Self-Storage by Beverly Peterson, at TSL in Hudson

A room with many pieces of cardboard

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Chaos, Video projection mapping and AI animation splash around large and small white cardboard boxes; these display facets of the memories and experiences that are hard to relinquish.

Artist Beverly Peterson has been squirreling away the components of Self-Storage in her studio over several years—collecting, modifying, situating, upending, and repositioning things, paintings, photographs, video, and film. She describes this work as a “deeply personal, emotional, and immersive experience that invites visitors to reflect on their own memories as they explore a dreamlike environment.” It is that, but that’s like describing a particular person as an “ambulating biped with hair.” There’s more.

One enters the portal of this site-specific installation at Time & Space Limited in Hudson by parting a long canvas curtain. Here, one finds an initially dim space containing a lot of what seems to be chaos.

One’s eyes accommodate slowly to see a 25’x 40’ room full of white cardboard boxes, metal shelves, banners, and curtains with projected painted images— accumulations of a life—and we cannot help but recall our own stacked-up boxes and overfull drawers and attics which by definition cannot contain the whole of any life. Immediately to the left of the cloth portal is a doll house on top of large white boxes. Inside, we see a room with a tiny projected video of Peterson’s 102-year-old mother. She is propped up in bed; Peterson explains a computer app to her. It is terribly poignant and calls to mind our own mothers.

In the adjacent dollhouse room is a projection of children playing with abandon. One is the artist as a girl, and other children are playing here, too, on small monitors partially contained in boxes across the room.  Fancy free? Poignant? Right next to the dollhouse there is a proscenium stage with three wide stairs, on which are projected waves at the ocean shore.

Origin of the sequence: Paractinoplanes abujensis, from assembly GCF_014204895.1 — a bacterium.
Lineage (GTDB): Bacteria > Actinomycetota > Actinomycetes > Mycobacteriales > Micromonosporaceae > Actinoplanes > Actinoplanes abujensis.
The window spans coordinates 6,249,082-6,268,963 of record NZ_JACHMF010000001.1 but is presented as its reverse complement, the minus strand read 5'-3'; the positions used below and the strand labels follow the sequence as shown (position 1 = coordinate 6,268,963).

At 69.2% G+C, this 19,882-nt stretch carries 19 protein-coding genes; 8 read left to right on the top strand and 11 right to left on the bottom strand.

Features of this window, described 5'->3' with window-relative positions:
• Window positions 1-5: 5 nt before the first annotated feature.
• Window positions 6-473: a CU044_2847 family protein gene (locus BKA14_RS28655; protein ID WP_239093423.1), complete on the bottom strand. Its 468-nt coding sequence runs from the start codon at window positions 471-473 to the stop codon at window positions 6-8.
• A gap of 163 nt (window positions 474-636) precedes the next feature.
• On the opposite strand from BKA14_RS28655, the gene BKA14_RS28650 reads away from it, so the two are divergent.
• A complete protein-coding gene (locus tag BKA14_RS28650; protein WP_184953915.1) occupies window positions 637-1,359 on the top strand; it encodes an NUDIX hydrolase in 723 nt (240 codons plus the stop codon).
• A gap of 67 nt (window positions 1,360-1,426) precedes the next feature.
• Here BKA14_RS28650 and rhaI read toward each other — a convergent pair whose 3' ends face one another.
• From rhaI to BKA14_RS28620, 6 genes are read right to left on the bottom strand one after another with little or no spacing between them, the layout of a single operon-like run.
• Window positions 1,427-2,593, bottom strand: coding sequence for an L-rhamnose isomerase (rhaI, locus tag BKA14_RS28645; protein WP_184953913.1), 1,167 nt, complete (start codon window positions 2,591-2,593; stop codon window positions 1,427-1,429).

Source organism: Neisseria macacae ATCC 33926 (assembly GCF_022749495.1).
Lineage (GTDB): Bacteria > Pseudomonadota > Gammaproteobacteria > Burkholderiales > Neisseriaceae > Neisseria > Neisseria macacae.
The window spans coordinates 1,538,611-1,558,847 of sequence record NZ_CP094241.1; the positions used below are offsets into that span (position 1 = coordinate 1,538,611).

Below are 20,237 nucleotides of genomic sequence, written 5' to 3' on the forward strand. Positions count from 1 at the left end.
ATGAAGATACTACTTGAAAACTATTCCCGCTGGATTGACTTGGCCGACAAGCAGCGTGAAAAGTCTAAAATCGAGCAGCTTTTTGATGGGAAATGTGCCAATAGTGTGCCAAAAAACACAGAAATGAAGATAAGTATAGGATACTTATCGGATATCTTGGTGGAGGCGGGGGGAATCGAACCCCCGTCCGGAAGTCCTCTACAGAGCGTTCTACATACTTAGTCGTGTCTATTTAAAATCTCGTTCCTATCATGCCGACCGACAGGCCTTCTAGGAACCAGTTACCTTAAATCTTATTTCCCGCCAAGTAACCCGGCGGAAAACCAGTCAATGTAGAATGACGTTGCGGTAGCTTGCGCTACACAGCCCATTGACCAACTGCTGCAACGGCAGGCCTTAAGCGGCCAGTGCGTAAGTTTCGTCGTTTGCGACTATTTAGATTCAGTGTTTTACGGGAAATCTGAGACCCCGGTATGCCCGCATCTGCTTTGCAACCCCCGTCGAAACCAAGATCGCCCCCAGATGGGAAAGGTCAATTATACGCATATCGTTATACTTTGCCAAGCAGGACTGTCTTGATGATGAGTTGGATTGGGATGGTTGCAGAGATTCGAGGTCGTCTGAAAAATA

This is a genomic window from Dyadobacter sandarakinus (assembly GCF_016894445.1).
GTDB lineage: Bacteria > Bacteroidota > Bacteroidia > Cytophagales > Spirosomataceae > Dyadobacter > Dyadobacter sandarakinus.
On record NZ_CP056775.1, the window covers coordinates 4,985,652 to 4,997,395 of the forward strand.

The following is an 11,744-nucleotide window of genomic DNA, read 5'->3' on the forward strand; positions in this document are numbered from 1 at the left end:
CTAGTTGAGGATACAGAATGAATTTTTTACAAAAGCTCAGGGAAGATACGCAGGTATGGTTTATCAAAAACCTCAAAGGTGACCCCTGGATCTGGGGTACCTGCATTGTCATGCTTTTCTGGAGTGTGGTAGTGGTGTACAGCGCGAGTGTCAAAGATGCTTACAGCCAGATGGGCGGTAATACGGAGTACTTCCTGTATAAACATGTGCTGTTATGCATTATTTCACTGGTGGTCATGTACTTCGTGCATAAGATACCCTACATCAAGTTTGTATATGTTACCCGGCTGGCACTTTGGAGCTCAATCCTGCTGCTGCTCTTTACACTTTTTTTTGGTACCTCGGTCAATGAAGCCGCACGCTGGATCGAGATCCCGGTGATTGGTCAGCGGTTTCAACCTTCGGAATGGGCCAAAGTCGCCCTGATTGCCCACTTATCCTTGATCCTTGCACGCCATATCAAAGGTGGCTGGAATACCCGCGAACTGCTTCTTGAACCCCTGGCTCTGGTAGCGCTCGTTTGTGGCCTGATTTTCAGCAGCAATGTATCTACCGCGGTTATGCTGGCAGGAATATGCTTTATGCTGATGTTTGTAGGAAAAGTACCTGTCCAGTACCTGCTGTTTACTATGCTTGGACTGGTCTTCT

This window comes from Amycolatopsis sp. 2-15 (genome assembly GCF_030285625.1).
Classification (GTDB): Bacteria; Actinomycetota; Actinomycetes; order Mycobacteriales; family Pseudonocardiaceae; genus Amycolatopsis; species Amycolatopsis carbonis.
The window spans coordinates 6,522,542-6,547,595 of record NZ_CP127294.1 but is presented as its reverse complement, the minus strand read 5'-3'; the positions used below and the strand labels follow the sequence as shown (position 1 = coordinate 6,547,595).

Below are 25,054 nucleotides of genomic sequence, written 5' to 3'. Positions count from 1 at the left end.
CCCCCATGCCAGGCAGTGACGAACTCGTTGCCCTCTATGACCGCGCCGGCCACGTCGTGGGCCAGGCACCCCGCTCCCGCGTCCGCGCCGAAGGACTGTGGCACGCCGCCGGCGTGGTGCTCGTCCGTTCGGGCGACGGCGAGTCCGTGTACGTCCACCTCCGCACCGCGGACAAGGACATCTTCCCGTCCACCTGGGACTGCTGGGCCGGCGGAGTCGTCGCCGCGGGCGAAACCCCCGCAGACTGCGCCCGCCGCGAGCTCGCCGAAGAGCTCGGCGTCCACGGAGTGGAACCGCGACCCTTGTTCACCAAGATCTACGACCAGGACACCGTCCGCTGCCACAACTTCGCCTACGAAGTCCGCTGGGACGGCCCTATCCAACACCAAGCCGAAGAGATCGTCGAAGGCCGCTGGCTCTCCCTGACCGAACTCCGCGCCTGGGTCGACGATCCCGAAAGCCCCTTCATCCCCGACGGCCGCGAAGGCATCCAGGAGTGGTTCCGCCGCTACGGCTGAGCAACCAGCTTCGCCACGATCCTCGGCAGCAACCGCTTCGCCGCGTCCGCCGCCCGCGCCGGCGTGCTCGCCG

A group of buildings on a beach

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OceanStairs: The images that pour over the boxes include those by painter Farrell Brickhouse (Peterson’s husband) and her video diaries of their life together in Montauk, Tribeca, Staten Island, and Hudson.

We hear repeating, repeating, repeating sounds of these waves, and we are transported to the beach—Sublime!  A larger wall perpendicular to these stairs also reveals projections of ocean and breaking waves. White cardboard boxes are strewn about which serve as irregular faceted screens for projected film and video. High metal shelves in front of this beach hold stacks of boxes full of nondescript paper and things. Some are labeled, and many are not. Banners with projected looped video of boxes silently tumbling through space are seen at the margins of the beaches. Projected beach grass wafts on a monitor across the room. Objects are cast about—a French horn, candlesticks, and toys. Near the beach, a video projection of a man—Peterson’s husband (the painter Farrell Brickhouse)—dragging a cart full of boxes into a storage facility. We hear the sounds of those heavy wheels on the metal floor. 

What seems at first to be haphazard falls like sediment into layers of individuals, spaces, and places, a life that opens, as it does, over years–and eventually gets packed away into storage. And particularly in a move, our storage boxes are packed in an accelerating rush, introducing yet new chaos into our world that wasn’t previously acknowledged—except, perhaps, in dreams. Our dreams admit to this trauma—which may be why we forget dreams, often forcefully. If we dare to reopen those storage boxes, we can find ourselves clinging anew to things that we can scarcely bear to look at. Self Storage makes these memories present and vivid. 

Life does not happen in order to make sense, and the ocean shore’s obsessive mantra allows us to take that in. Long study, experimentation, and tinkering were required to bring these unseeable memories to light. This work qualifies, I think, as sublime—in that here, the beautiful is intertwined with the terrifying. It gives us a shudder, but also the frissons that come with waves of the true and the beautiful.

Courtesy of @TSL

Beverly Peterson’s exhibition at TSL closes on Monday March 4, 2024

About the writer: Sandra Moore lives in Hudson New York. She is a painter and has recently returned to filmmaking, after a long caesura to practice medicine. Currently, she is working on a film about the nature of sleep, based primarily on observing her mind and visual field as she ventures into sleep. She also writes about artists working upstate, especially supporting those who create ephemeral artworks such as performances and transitory installations.